* Coronavirus outbreak in Beijing rises to 106 cases over 5 days
* Authorities impose curbs on travel from Chinese capital
* Neighbourhood restrictions, checks ramped up (Adds increase in number of "medium-risk" neighbourhoods to 27)
By Lusha Zhang and Ryan Woo
BEIJING, June 16 (Reuters) - The Chinese capital banned high-risk people from leaving and curbed public transport on Tuesday to stop the spread of the most serious coronavirus flare-up since February, which has stoked fears of a second wave of infections.
The financial hub of Shanghai demanded some travellers from Beijing be quarantined for two weeks, as 27 new COVID-19 cases took the capital's current outbreak to 106 since Thursday.
The coronavirus was first identified in December at a seafood market in Wuhan, capital of the central Chinese province of Hubei, and has since spread around the world, infecting more than 8 million people.
The new outbreak in Beijing has been traced to the sprawling Xinfadi wholesale food centre in the southwest of Beijing where thousands of tonnes of vegetables, fruit and meat change hands each day.
As of Tuesday, Beijing had designated 27 neighbourhoods as medium-risk areas, requiring them to subject people entering to temperature checks and registration.
So-called high-risk groups in Beijing, including people who are close contacts of confirmed cases, are not allowed to leave the city, state media reported, citing municipal officials.
All outbound taxi and car-hailing services have been suspended. Some long-distance bus routes between Beijing and nearby Hebei and Shandong provinces were halted.
At least three shuttle bus services from Hebei and another from Inner Mongolia to Beijing's Capital Airport, a major regional transit hub, were suspended. Bus services from Hebei to Daxing, Beijing's other major airport, were reduced.
Some long-distance bus services from Beijing to surrounding Hebei were also halted. Highways out of the capital remained open.
Concerned about contagion risks, many provinces have imposed quarantine requirements on visitors from Beijing. In the last three days, Hebei, Liaoning and Sichuan have reported new cases linked to the Beijing wholesale centre.
On Tuesday, Shanghai started to require travellers from medium-to-high risk COVID-19 areas in China to be quarantined for 14 days.
"I'm so worried for Shanghai - just look at the new cases in Beijing," said Wang Jiahe, 22, a university student. "There is so much daily air and road traffic (between the cities)."
The stakes are high for Shanghai, which has been invited to host two Formula One races this season. U.S. airlines are also poised to resumes flights to the city.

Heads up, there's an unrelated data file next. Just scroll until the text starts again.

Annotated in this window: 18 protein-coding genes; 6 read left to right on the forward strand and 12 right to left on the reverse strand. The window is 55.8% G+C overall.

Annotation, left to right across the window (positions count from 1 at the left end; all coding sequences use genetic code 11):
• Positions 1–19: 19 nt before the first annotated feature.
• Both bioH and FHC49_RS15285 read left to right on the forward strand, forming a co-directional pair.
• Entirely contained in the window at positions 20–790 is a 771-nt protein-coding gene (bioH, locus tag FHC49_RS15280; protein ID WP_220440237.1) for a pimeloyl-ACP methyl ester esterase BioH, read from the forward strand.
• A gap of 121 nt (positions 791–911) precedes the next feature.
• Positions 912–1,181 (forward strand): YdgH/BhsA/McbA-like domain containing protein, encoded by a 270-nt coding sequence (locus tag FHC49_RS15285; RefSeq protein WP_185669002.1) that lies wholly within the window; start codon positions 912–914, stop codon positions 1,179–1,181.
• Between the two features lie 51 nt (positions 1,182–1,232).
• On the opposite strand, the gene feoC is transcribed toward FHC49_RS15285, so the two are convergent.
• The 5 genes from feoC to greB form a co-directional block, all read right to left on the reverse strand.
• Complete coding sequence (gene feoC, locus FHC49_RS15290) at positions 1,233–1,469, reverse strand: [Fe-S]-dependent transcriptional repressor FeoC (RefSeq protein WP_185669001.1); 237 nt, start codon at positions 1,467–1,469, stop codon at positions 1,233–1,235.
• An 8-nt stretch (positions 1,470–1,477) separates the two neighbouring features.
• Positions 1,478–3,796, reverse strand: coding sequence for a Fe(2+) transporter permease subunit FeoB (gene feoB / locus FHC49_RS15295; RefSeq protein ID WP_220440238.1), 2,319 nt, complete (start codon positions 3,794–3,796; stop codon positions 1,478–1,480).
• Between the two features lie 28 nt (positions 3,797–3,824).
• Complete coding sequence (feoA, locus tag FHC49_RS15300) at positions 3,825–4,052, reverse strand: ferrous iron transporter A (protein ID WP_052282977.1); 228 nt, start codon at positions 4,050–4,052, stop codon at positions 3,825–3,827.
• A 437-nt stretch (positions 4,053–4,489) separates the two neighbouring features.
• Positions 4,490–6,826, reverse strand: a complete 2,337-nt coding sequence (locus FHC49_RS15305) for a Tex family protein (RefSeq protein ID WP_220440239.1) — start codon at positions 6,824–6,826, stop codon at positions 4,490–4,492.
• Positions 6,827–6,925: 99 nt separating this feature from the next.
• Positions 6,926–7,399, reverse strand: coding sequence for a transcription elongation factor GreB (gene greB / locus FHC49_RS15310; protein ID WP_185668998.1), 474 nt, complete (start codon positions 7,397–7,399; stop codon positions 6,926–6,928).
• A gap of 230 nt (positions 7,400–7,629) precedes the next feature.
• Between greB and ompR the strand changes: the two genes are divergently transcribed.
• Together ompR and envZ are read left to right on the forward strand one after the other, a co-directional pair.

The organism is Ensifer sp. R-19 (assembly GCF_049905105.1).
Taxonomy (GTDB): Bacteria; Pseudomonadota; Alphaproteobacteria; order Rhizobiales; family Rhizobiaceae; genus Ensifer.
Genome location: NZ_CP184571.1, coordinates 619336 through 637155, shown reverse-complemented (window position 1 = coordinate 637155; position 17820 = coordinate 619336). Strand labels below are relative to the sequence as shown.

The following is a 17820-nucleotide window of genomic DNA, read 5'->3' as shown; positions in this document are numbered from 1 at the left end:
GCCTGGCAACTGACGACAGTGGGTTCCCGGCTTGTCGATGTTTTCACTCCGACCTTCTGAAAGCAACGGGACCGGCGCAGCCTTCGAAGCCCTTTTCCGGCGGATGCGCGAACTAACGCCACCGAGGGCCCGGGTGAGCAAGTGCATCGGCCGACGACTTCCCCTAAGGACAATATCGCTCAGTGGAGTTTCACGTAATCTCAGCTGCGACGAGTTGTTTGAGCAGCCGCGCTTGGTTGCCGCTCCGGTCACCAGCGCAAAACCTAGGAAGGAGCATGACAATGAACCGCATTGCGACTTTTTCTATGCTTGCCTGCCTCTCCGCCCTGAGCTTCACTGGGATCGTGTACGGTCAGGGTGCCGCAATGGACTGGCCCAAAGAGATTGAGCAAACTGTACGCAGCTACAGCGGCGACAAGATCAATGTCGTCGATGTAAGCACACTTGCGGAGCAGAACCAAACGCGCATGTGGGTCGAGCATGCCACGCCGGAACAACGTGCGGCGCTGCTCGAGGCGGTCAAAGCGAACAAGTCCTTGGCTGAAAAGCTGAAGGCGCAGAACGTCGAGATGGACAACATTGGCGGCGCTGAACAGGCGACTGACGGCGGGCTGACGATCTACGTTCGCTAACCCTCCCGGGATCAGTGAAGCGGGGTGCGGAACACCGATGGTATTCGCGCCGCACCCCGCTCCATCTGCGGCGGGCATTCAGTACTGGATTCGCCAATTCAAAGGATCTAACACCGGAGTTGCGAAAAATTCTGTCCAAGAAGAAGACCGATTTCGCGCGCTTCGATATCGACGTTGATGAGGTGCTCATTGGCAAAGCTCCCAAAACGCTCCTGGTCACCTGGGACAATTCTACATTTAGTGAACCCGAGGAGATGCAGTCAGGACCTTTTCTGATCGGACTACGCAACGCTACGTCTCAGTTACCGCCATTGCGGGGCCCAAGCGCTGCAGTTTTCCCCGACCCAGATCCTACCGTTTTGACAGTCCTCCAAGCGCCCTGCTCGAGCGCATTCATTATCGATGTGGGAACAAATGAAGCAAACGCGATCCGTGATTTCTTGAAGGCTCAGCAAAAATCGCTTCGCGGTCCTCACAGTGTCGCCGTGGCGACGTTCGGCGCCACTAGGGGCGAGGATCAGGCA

While not in a Wuhan-style lockdown, Beijing has gone into a "wartime" mode on a district level, with neighbourhoods instituting 24-hour security checkpoints, closing schools and banning wedding banquets.
Some parts of Beijing including the city's old-style hutong neighbourhoods were fenced up, with some imposing single entry points.
"My neighbourhood has four or five entry ways, and when the controls came, only the southern entrance was open, and we now need to show our entry cards and have our temperatures taken," said a man surnamed Zhao who lives in the northeast of Beijing.
"It's a big neighbourhood with lots of office workers, so it is extremely inconvenient for a lot of people."
However, in Huaxiang, the only high-risk neighbourhood, some residents demanded officials impose more stringent contact tracing protocols.
Officials were relying on people to identify themselves as having visited Xinfadi, 9 km away, residents said.
"How can you hope for people to be honest enough to voluntarily report their links with Xinfadi?" said a male Huaxiang resident surnamed Yuan.
"Since we're in a 'wartime' mode, the local authorities should test everyone."
Hundreds of workers in the catering sector queued to be tested at a site in central Beijing on Tuesday, many of them having waited for more than an hour in the summer heat.
"I can't guarantee that I don't have the disease," said Zhang Qi, a restaurant worker. (Reporting by Ryan Woo, Liangping Gao, Tina Qiao, Lusha Zhang Se Young Lee and Huizhong Wu in Beijing; Winni Zhou in Shanghai; Additional reporting by Beijing and Shanghai newsrooms; Editing by Lincoln Feast, Jane Wardell and Nick Macfie.)
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